In the third, another fourth-liner scores, with Brandon Prust putting one in that even he can't believe. 3-2 Habs with the lead for the first time in the game. Then the Avalanche ruin things again by tying it again, but Vanek ruins things for them by scoring his second of the game, and for good measure deflects another shot for a hat trick that seemingly no one in the Bell Centre realizes he scores, but eventually some do and a hat or two rains down to the ice but who cares, a new hero is born. 5-3 Habs. Patrick Roy pulls his goalie from the net and Dale Weise scores the empty-netter to double Roy's Avalanche in their first visit to the Bell Centre and their coach's much ballyhooed return to Montreal with a 6-3 victory, and what many hope will be Thomas Vanek's delight to be in this city to never want to leave. Vanek, of course, is awarded the first star of the game.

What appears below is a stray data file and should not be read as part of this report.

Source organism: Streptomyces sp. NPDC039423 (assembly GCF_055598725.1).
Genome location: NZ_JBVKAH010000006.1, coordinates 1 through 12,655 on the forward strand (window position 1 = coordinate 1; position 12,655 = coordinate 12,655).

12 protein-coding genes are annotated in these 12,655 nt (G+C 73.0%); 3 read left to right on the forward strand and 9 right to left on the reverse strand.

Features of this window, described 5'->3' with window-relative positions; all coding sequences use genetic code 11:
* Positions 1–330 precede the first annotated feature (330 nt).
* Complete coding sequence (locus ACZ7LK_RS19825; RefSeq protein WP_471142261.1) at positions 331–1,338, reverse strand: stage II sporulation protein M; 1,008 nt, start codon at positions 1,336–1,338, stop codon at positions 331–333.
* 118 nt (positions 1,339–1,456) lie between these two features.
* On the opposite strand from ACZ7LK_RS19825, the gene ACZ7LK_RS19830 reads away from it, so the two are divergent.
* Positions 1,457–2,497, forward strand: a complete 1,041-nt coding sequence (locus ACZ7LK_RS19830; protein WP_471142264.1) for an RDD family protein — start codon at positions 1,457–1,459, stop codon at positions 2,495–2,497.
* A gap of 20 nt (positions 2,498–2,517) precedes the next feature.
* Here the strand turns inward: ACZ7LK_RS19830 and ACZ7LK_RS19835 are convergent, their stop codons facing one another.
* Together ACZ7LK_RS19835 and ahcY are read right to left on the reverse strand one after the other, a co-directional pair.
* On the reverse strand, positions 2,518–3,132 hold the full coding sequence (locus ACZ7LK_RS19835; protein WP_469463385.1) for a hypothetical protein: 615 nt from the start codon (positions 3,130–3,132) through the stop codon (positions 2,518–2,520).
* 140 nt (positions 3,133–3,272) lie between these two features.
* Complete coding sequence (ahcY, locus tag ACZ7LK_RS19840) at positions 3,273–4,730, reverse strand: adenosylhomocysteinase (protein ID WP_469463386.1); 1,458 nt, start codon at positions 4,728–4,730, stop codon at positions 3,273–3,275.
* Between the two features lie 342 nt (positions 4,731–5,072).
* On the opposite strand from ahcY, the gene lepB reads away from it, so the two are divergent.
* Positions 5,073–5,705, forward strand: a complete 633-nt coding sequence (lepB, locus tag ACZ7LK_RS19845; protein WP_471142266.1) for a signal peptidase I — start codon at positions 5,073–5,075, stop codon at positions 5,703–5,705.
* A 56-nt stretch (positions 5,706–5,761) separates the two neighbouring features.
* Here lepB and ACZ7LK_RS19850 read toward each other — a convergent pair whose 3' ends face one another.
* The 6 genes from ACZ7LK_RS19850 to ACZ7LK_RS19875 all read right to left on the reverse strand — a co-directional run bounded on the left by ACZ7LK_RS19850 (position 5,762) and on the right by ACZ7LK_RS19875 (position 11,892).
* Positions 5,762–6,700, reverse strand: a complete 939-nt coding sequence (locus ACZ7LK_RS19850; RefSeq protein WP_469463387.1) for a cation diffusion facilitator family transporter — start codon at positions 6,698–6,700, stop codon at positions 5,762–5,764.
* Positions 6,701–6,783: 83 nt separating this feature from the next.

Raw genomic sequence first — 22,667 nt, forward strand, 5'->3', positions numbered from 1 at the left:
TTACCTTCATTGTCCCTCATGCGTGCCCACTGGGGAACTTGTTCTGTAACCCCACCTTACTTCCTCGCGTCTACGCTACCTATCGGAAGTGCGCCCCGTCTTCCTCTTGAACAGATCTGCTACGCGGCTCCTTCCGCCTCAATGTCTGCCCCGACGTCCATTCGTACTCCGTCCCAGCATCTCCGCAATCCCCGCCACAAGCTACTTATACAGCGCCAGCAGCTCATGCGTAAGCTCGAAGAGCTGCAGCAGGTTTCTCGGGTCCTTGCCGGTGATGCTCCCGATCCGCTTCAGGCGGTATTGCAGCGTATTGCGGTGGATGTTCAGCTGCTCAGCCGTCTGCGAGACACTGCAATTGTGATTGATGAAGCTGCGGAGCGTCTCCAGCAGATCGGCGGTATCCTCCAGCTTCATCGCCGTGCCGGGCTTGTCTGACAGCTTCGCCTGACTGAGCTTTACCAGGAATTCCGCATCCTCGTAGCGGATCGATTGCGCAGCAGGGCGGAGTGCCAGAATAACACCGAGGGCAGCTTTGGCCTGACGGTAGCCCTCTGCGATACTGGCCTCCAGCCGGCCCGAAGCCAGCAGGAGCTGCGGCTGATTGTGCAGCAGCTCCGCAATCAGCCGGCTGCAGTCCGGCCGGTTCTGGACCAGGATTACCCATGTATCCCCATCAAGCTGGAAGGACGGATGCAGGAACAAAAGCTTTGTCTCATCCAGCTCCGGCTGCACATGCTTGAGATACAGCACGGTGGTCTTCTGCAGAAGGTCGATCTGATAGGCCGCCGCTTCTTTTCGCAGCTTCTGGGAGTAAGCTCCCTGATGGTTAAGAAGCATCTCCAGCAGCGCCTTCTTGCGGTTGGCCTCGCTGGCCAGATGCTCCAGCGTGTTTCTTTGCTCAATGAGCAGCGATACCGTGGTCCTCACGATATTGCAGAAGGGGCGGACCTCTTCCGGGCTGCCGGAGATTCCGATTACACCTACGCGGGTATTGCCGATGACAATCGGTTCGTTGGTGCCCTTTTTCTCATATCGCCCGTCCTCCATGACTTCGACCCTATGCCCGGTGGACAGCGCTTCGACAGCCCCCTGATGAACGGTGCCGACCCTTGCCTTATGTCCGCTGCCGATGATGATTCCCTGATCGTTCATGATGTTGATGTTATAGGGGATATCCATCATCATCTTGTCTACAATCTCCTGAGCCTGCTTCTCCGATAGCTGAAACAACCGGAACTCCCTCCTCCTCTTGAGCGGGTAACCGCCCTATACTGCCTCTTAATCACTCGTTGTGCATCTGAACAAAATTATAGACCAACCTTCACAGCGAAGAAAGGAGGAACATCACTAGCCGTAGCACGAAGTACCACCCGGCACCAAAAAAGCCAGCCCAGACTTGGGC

In the next scene, the 24CH cameras are on the road again, this time to visit Peter Budaj's picturesque hometown of Banska Bystrica, Slovakia, where we meet lookalikes brother and father Jozef and Jozef. We're taken around the city, and even the taxis have Budaj's jersey hanging from suction cups on their windows. We meet Budaj's mom, Lubica Budajova, which my superior deductive powers tell me is Budaj's real, full surname. Peter tells us that hockey was a passion of his father's, and then brother Jozef cements a piece of my heart with Budaj's name on it by telling us that as a little boy playing hockey, Peter had a maple leaf on his helmet because he loved Canada so much, and that Peter's dream even as a boy was to be a goalie, and to play in Canada. We're also treated to scenes of brother Jozef playing some soccer with kids to the narration of Peter describing Jozef's soccer prowess, and he is definitely incredibly nifty with the soccer ball, as is father Jozef. It seems as though this soccer family was surprised by Peter's skill in and devotion to hockey, but as a family does, recognized and supported his hockey dream, taking him back and forth to practices following violin lessons. Violin! How very interesting is our Peter Budaj! And for this loving and supportive family, it was a dream come true that Peter made it to the NHL, and, "especially to become a part of the great organization in hockey, Montreal Canadiens." It's obvious that Peter is incredibly appreciative of his blessings and takes nothing for granted. The Jozefs end by giving the cameras a thumbs-up with their wish for the Stanley Cup in Montreal, and I officially want to move to Slovakia and be adopted by the Budajs.